Before I get into this post, I wanted to give some background. Five years ago, I was 18, and impatiently awaiting my A-level grades to come in and to see whether or not I was going to go to the university I was so desperate to go to. So much has happened since then, and I really like reading other people’s versions of these posts, so I thought I would do one too!


Dear 18 Year Old Me.

Right now, you’re feeling nervous about what is about to come. And, what’s about to come, is going to not only hit you right in the face, and make you feel like you’re taking 100 steps backwards, but it’s going to make you feel lost, confused, and like it was all for nothing. “It” being your entire time at school, the time you spent studying, and working towards your grades, and trying to be as good as everyone around you.

Right now, you’re recovering from the months and months of putting immense pressure on yourself by comparing yourself to your friends who are studying completely different subjects to you- you’re an arts girl, they’re science girls. Stop the comparison- throw it on the floor, stamp on it five or six times, spit on it for good measure. If I’ve learnt anything in the past 5 years, is that comparing yourself to others will get you absolutely nowhere.

Although you know it at the back of your mind already, your A-level grades aren’t what you’d hoped they’d be, but listen when I say that my God have you done amazing things with your life since then. You didn’t get into your first choice of university, nor did you get into your second choice. The weeks after that fateful results day were so stressful, but you made it out the other side in one piece. You found your place in the small, relatively unknown city of Winchester, and that’s where you truly began to thrive.

Maybe it’s because of everything that happened with your A-level results, but you clearly made a subconscious decision to make the most of your time as a student. And that you did. It amazes me even now to think of all the societies you signed up for at Fresher’s Fayre; you even stuck out Ultimate Frisbee and Dodgeball for a semester! Although you don’t continue with competitive swimming until halfway through your third year, you do continue with your other passion of performing arts. No, you don’t study English and Drama like you thought you would, but you probably made the best decision by keeping the drama side of things as a hobby.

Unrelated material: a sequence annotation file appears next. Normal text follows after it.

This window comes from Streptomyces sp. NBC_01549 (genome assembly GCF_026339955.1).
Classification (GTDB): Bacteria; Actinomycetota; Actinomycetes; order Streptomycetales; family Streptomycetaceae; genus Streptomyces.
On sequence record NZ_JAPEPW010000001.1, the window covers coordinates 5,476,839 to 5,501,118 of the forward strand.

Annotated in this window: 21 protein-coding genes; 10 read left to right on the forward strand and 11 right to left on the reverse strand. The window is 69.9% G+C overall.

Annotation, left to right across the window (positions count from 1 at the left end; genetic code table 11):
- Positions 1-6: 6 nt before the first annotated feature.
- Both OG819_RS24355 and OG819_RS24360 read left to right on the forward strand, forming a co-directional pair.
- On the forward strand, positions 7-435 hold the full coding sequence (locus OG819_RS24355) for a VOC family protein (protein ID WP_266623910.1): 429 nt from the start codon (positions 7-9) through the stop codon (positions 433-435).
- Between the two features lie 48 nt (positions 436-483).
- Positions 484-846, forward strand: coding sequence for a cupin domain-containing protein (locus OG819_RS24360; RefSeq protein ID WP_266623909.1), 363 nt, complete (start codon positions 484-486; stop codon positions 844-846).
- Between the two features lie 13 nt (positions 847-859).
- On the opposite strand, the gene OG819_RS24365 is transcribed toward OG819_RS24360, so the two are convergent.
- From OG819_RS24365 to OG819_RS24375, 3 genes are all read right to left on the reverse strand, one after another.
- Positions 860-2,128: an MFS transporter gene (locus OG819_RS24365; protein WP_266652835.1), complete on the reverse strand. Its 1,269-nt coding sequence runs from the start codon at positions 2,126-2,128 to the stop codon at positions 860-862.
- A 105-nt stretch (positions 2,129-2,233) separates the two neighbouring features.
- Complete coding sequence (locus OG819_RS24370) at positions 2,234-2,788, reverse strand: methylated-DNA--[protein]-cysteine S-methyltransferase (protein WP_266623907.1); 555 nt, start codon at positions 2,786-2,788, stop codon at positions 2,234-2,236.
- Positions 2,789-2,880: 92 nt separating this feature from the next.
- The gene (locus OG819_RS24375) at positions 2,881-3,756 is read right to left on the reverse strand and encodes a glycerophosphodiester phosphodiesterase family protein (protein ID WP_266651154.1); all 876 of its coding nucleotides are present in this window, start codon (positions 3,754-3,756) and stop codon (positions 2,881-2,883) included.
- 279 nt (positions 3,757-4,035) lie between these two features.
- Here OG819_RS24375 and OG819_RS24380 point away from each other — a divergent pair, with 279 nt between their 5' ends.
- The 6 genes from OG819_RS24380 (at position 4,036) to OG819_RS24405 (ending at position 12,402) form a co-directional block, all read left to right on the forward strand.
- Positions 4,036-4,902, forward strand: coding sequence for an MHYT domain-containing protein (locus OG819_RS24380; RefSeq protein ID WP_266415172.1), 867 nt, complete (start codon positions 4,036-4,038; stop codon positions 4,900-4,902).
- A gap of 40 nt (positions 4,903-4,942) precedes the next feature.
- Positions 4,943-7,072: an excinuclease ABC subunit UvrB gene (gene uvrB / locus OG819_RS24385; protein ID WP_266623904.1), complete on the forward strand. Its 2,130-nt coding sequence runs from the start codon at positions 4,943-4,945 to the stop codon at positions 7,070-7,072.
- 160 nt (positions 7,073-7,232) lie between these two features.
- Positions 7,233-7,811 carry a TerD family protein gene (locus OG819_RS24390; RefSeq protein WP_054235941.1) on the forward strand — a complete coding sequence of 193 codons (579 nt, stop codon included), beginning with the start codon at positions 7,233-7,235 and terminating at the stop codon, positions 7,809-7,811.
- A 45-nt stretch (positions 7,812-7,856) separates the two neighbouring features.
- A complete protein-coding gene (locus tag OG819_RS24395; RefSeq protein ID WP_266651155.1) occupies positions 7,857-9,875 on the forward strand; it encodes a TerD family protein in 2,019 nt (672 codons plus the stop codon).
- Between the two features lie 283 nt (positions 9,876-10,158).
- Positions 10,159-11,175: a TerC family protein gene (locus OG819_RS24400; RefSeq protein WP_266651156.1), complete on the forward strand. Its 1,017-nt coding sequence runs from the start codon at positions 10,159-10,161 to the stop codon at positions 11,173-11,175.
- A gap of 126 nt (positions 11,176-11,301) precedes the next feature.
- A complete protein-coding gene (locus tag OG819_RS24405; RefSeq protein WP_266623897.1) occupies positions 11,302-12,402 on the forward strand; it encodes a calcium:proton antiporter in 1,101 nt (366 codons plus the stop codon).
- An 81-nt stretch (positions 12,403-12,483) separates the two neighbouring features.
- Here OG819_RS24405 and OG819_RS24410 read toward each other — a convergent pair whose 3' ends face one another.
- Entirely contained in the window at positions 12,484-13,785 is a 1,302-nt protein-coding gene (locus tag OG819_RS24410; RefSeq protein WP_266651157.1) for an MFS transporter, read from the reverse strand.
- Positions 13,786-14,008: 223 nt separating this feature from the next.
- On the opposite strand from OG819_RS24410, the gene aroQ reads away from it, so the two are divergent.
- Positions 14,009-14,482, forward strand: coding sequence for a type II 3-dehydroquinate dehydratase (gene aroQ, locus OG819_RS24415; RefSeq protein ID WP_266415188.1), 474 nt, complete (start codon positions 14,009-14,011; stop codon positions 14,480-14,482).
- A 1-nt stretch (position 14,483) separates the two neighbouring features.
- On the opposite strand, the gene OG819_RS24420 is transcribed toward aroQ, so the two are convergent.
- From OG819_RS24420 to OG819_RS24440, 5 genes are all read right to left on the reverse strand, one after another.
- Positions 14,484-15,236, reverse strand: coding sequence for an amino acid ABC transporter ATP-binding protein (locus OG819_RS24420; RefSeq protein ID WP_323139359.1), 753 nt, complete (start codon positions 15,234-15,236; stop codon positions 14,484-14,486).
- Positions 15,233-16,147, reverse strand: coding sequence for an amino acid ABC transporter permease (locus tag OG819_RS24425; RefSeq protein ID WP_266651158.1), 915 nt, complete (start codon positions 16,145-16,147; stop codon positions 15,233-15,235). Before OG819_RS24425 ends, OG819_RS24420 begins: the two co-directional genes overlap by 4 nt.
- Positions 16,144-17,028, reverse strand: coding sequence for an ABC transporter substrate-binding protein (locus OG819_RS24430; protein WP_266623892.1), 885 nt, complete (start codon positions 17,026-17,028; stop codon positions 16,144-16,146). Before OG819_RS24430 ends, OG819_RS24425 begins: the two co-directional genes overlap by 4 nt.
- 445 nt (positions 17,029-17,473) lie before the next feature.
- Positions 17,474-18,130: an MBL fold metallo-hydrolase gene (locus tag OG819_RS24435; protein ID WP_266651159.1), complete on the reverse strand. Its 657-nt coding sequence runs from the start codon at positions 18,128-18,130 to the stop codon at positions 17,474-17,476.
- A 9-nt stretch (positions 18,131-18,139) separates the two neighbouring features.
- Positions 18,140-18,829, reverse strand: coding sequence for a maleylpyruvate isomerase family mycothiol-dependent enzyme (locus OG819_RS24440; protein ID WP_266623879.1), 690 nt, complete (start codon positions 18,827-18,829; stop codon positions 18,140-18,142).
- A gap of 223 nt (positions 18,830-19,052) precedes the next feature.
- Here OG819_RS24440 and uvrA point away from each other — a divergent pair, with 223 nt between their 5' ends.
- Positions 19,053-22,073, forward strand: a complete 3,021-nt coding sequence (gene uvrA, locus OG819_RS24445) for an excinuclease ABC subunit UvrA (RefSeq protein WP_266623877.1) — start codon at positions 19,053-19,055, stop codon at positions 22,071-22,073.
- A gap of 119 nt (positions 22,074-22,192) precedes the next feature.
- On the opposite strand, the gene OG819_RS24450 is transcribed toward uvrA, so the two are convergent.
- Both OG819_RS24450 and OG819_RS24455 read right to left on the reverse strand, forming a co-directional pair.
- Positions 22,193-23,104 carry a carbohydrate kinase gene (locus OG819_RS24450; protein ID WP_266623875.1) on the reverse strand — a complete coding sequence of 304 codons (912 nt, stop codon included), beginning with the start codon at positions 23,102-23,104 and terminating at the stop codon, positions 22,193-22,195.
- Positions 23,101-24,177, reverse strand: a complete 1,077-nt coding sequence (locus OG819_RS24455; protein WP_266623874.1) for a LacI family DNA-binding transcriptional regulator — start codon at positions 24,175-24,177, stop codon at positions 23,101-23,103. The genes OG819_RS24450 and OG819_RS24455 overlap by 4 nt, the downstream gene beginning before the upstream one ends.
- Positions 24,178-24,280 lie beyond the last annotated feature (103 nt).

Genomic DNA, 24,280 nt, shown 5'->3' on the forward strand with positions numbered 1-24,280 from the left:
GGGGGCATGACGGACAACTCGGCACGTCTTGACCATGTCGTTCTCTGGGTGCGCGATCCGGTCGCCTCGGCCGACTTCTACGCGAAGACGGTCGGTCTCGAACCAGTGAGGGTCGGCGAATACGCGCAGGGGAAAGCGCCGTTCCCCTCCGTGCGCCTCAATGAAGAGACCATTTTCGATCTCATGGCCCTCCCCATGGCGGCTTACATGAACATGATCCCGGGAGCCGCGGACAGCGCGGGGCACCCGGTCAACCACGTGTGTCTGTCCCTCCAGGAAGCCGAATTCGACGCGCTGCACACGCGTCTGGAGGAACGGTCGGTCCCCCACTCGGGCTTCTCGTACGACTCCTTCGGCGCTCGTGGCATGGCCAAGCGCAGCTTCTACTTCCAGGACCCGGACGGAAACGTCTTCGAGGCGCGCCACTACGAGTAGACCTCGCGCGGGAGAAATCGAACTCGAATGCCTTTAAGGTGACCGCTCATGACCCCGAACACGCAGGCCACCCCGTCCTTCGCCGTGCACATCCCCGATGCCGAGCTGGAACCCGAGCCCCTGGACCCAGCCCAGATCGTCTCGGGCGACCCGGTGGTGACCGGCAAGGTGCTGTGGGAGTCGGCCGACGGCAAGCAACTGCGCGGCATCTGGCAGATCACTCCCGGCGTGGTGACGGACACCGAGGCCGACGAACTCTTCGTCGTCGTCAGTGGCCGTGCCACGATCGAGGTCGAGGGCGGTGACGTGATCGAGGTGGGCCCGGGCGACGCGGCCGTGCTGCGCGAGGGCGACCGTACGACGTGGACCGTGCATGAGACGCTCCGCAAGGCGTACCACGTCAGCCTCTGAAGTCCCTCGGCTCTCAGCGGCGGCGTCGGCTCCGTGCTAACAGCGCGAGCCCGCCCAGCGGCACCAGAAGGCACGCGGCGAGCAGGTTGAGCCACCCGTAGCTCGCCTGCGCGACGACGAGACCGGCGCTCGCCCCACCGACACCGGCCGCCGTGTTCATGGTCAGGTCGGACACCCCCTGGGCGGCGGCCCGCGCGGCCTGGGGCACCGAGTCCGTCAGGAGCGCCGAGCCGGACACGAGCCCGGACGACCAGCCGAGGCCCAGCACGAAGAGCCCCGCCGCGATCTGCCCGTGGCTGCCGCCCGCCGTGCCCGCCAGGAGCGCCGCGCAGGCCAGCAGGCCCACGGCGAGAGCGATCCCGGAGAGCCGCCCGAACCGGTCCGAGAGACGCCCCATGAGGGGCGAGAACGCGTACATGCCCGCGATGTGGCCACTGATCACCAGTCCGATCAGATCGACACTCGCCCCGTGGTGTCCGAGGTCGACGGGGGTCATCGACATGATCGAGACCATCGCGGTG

Your university years are the ones you look back on and smile no matter what. I’m proud of you for doing all the things you did, even if some of your choices at the time were questionable, but we live and we learn! You now know that even if you appear to be high maintenance when it comes to relationships, it’s because you know your worth and you’re not going to settle for less. Unfortunately, it did take dating someone who didn’t appreciate you for all you are for way too long to learn this, but… we live and we learn!

You have your first (and so far, only) serious relationship which, as we’ve discovered, didn’t last. Dealing with a break up whilst at university is something of a learning curve, but you’ll make it through. You’ll also make some amazing new friends out of this experience, and it’ll become a great storytime in the future! Although you try certain dating apps, they prove unsuccessful, and eventually you decide that they’re not for you, no matter how many times you reconsider! You’ll realise that being single is actually great, and honestly, you wouldn’t have done half of the things you did after graduation had you not ended that relationship. Yes, you do sometimes mope around wondering why you’re still single but you always think back on the things you’ve achieved, and know deep down that these experiences were 100% worth it.

You’re still really close with some of the people you met in your first year; in fact, most of the people you think you’re going to stay friends with after graduation are still in your life in one form or another. Of course, there are others who slip away and that’s okay. You can’t hold onto everyone, and you might find that even the ones you didn’t expect friendships from will eventually become incredibly close to you. There will be people that are by your side one minute, and then want nothing to do with you. Some of those people will want to come back into your life again, and others won’t. And that’s okay.